Contributions of Economists to the Housing-Price Bubble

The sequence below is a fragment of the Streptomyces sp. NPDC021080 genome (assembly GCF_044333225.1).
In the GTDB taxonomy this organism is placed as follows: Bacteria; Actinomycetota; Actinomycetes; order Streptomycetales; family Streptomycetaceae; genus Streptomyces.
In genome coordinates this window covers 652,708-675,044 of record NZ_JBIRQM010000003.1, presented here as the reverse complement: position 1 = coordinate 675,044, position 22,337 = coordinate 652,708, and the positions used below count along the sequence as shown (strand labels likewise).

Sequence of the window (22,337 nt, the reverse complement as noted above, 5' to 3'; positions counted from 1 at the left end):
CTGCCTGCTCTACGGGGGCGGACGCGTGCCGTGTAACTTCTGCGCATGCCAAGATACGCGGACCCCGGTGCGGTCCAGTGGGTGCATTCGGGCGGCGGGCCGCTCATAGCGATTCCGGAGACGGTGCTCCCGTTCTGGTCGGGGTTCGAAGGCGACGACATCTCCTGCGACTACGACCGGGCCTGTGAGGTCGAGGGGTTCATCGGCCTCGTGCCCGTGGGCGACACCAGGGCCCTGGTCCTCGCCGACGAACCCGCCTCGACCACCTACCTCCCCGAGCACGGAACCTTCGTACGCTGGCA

Working Paper Series No. 2011-03 March 2011 After the bursting of the housing-price bubble in 2006 and ensuing financial crisis, there has been much discussion of what economists could have done differently to help avert the crisis and „Great Recession‟ that followed. One dimension of this concerns information supplied by economists to the general public about causes of high appreciation in home prices and their likely future course, as good information could have helped the public hedge their finances against downside risks while bad information may have encouraged them to take on too much risk. This paper analyzes data from 24 California newspapers on assessments and predictions offered by economists as to whether bubbles were forming in the state‟s housing markets. In brief, we find that the California public was fairly decently served by economists offering their views via the media -- although with some significant problems of biased forecasts not made in good faith, and of inattention to concerns about „harm avoidance‟ that ought to apply when economists share their opinions in this way.